After taking both an AncestryDNA and 23andMe DNA test, I still decided to take a third DNA test, this time from Living DNA. Here’s my Living DNA review and my reasons why I decided to take this one too.
I love family history. It’s so much fun to me to search for long-lost cousins, long since dead. I’m not sure why exactly. I guess I see it as a game in many ways, enjoying the mystery, the cold trails, the dead ends, the frustrations, the victories, the gold mines, the pictures, the information.
It’s strange how dead people can do that to you!
I always knew a good portion of my ancestry thanks to my parents and their parents (and their parents, yadda yadda) keeping fairly good genealogy records. I grew up knowing that I am a descendant of a Mayflower Pilgrim named Richard Warren (Warren is my maiden name). I also grew up knowing I was very British, as my grandmother immigrated from England to America in the 40’s.
So why bother with a DNA test when I knew my paternity?
Well, mostly because I’m just curious to see if the legends are true, so to speak.
Each DNA test I’ve taken has shown slightly different results or resulted in slightly different information, one of which was an Uncle no one knew was part of our family. Another was that I have some “European Jewish” blood in me.
What is Living DNA?
Living DNA is a personal DNA service designed to help people understand more about themselves and where they come from in unparalleled detail. Living DNA’s ancestry test is the world’s most sophisticated on the market.
Living DNA is the first company in the world to offer a DNA ancestry test that allows people to break down their British ancestry to any of 21 regions in the UK and see how their worldwide ancestry has evolved over history. It also breaks down people’s ancestry into 80 worldwide population groups – more than any other company.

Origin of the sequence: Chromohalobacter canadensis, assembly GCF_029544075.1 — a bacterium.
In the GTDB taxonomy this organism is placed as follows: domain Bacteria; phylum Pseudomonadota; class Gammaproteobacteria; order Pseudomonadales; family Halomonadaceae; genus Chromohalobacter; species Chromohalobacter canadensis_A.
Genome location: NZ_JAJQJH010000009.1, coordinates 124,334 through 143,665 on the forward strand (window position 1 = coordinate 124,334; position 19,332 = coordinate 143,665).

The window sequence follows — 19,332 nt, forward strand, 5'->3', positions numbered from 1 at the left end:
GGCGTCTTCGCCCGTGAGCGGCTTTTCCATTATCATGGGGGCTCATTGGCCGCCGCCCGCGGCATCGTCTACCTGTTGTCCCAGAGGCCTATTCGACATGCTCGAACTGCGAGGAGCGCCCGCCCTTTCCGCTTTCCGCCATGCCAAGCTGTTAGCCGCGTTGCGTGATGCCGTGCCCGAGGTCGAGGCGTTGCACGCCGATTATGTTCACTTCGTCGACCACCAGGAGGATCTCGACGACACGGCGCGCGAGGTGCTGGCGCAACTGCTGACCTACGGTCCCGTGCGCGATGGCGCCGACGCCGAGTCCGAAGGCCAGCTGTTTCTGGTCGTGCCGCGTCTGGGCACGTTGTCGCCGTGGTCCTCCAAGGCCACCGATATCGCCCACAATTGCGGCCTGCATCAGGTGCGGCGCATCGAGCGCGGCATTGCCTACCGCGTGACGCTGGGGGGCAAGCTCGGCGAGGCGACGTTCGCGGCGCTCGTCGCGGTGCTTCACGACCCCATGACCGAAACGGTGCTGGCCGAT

Because my Ancestry DNA results reported my ethnicity heritage as 96% Great Britain, I was drawn to Living DNA because of their ability to break down my genes to specific regions in the UK!! This could potentially help me know where to look when I get stumped chasing dead ancestors on Family Search.
Living DNA plus shipping and handling and taxes, but they do occasionally run sales. I waited until a sale, and then I purchased myself a Living DNA test.
Living DNA Review
The test arrived fairly quickly to my house. Inside the Living DNA box I received:
- Test instructions
- Mouth swab
- Specimen bag
- Shipping bag
I had never done this before, but basically, you take the swab out and scrub it back and forth inside your cheek firmly, but gently, so as not to damage your cheek, for 30 seconds.
You then seal the sample and enclose it in your sample bag, and then put that bag inside the shipping envelope and drop it off at a post office to be sent to the company.
Living DNA Results
It takes a very long time to get your results back, 10-12 weeks long. While my results from Ancestry DNA also took a long time, 23andMe didn’t take very long at all.
My Living DNA samples were received March 20, testing started on them April 4, and my results were shared with me on May 21. It was 63 days total, or 9 weeks.
When the requisite time had passed, I was sent an email from Living DNA with my results!